The reason why the Redskins don’t utilize a pass rushing threat on obvious passing downs is abundantly clear; they don’t have one. Of the ridiculously low 10 draft picks that Joe Gibbs and his staff have made since the coach’s triumphant return to D.C., none have been spent on defensive linemen. The closest they’ve come would be undrafted free agents Ryan Boschetti and Aki Jones, who made the team by a mix of their own will and determination, coupled with a disturbing lack of depth. This is not meant to be a criticism of the pair, nor of fellow no-names Demetric Evans, Nic Clemons, or Cedric Killings. These players can and do provide solid depth, but the trouble starts when these unproven players are relied upon to make the big plays that the defense so desperately needs.
In free agency, Gibbs’ preferred method of player acquisition, the Redskins did land Griffin before the 2004 campaign, but made virtually no other serious attempt at a bona fide sack threat. The past two off-seasons have seen 2004 NFC sack champion Bertrand Berry, Atlanta tackle Rod Coleman (18.5 sacks in his last 23 games), and the current second and third place sack leaders in the NFL, Derrick Burgess of the Raiders and Tennessee’s Kyle Vanden Bosch, among many others, hit the free agent market. One may be able to make a reasonable argument as to why Washington didn’t more aggressively pursue any of these particular threats, but the bottom line is that they didn’t seriously pursue anyone at all. The lack of pressure isn’t the fault of Williams, nor of the under-credited defensive line coach Greg Blache from a coaching or scheme standpoint, but from the perspective of lobbying to have different players brought in to help the cause, the two must shoulder some of the blame.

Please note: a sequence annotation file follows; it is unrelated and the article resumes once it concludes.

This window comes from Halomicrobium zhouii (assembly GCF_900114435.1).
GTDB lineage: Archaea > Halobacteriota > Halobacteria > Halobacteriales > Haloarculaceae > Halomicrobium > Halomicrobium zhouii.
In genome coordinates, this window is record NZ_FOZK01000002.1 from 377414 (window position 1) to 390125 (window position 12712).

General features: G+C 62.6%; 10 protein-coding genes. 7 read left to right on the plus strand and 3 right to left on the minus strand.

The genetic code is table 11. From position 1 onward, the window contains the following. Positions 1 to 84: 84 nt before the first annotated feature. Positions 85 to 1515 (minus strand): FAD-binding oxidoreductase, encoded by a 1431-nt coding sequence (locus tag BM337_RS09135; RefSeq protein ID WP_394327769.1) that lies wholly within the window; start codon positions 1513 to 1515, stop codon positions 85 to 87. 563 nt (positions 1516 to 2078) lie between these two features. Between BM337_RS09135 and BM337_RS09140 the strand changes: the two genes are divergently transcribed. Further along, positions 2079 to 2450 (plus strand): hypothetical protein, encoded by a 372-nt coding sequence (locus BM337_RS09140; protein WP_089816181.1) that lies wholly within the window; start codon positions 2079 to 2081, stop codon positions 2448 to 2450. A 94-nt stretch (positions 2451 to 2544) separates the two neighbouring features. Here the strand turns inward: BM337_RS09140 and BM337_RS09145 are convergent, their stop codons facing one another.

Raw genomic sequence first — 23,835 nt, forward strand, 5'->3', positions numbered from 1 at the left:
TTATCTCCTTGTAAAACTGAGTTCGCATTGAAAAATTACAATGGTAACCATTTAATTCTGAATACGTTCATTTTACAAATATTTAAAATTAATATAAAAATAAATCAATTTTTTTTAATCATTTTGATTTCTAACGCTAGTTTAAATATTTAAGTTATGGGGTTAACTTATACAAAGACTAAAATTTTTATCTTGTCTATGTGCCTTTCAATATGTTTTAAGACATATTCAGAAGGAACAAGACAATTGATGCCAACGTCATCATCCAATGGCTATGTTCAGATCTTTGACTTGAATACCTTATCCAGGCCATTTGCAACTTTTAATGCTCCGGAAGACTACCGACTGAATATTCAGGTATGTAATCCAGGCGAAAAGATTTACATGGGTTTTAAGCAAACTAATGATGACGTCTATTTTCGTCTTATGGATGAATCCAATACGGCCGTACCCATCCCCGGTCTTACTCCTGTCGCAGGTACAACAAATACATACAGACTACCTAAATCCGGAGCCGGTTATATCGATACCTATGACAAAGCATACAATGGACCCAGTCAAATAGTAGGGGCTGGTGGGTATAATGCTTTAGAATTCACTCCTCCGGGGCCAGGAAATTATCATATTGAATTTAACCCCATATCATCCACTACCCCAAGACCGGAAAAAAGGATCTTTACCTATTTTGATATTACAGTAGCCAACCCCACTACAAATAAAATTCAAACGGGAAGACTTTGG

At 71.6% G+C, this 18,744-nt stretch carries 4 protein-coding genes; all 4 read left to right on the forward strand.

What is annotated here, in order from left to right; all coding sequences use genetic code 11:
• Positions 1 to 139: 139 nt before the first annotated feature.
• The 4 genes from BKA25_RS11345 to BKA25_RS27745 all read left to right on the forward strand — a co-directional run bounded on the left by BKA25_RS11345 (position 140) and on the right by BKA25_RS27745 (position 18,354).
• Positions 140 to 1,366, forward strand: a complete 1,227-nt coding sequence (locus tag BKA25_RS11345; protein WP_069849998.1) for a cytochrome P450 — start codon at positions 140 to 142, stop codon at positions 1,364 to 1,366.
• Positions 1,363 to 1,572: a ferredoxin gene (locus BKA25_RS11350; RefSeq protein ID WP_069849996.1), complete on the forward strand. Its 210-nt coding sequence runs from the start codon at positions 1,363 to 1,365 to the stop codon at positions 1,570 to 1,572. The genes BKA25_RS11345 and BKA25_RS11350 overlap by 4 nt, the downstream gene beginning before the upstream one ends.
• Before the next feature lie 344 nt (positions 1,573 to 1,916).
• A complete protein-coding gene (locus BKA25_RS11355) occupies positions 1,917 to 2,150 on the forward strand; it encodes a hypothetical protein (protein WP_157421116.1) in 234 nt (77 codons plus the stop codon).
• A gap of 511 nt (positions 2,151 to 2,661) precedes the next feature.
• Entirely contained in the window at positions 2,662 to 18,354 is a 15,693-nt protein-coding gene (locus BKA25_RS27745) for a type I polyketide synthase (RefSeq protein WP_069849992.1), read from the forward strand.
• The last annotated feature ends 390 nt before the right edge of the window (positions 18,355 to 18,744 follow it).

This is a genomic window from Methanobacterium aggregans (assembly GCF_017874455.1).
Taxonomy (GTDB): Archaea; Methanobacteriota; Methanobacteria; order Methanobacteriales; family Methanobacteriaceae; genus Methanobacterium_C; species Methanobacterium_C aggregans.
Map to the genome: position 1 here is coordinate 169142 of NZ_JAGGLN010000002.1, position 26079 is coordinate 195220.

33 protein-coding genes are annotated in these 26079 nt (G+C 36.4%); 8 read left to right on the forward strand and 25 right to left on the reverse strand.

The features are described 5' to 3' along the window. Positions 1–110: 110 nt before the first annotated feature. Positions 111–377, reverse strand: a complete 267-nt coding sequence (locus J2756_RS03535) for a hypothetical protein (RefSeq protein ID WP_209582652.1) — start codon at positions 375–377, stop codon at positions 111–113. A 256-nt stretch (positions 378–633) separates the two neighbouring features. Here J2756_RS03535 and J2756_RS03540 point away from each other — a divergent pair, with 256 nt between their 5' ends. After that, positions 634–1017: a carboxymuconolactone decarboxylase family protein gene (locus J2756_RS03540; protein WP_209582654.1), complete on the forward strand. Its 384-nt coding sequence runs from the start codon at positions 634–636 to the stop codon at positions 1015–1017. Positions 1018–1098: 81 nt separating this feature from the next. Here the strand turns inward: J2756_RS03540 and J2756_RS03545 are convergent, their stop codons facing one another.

It isn’t like the team was content to stand pat with the remaining pieces of last season’s defense, either. The first overall pick, corner Carlos Rogers, is a defensive player, as are linebackers Robert McCune and waste of space Jared Newberry. Neither player was taken early in the draft, so a reasonable argument could be made that there weren’t obvious upgrades available. But instead of wasting a pick on Newberry, for example, why not take a shot at ends Bill Swancutt (Detroit #184), Eric Moore (Giants #186), or Jovan Haye (Carolina #189). None of these rookies have turned the league upside down, nor have any really even made a splash. Maybe they wouldn’t have in D.C. either, but that would have been a miss trying to boost an area of glaring need, as opposed to adding more nondescript depth to a position already bursting at the seams with players.